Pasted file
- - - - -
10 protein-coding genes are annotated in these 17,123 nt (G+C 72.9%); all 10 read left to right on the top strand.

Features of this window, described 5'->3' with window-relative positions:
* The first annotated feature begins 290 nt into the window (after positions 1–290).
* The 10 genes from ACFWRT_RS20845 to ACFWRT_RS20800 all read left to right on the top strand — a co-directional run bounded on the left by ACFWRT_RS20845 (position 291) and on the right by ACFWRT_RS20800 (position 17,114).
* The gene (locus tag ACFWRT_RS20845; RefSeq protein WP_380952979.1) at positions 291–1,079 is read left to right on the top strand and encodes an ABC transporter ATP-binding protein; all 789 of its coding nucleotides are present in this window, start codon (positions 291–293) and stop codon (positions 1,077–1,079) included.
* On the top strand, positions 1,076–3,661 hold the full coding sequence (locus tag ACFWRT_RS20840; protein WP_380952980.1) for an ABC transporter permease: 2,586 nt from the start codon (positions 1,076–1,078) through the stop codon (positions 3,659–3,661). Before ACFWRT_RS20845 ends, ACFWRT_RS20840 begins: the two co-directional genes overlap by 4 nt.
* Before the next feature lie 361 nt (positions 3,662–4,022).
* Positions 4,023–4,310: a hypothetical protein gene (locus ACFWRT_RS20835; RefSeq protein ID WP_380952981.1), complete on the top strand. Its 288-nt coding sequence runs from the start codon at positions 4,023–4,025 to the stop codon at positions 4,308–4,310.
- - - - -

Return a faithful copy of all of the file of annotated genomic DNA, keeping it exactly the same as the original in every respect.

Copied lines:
10 protein-coding genes are annotated in these 17,123 nt (G+C 72.9%); all 10 read left to right on the top strand.

Features of this window, described 5'->3' with window-relative positions:
* The first annotated feature begins 290 nt into the window (after positions 1–290).
* The 10 genes from ACFWRT_RS20845 to ACFWRT_RS20800 all read left to right on the top strand — a co-directional run bounded on the left by ACFWRT_RS20845 (position 291) and on the right by ACFWRT_RS20800 (position 17,114).
* The gene (locus tag ACFWRT_RS20845; RefSeq protein WP_380952979.1) at positions 291–1,079 is read left to right on the top strand and encodes an ABC transporter ATP-binding protein; all 789 of its coding nucleotides are present in this window, start codon (positions 291–293) and stop codon (positions 1,077–1,079) included.
* On the top strand, positions 1,076–3,661 hold the full coding sequence (locus tag ACFWRT_RS20840; protein WP_380952980.1) for an ABC transporter permease: 2,586 nt from the start codon (positions 1,076–1,078) through the stop codon (positions 3,659–3,661). Before ACFWRT_RS20845 ends, ACFWRT_RS20840 begins: the two co-directional genes overlap by 4 nt.
* Before the next feature lie 361 nt (positions 3,662–4,022).
* Positions 4,023–4,310: a hypothetical protein gene (locus ACFWRT_RS20835; RefSeq protein ID WP_380952981.1), complete on the top strand. Its 288-nt coding sequence runs from the start codon at positions 4,023–4,025 to the stop codon at positions 4,308–4,310.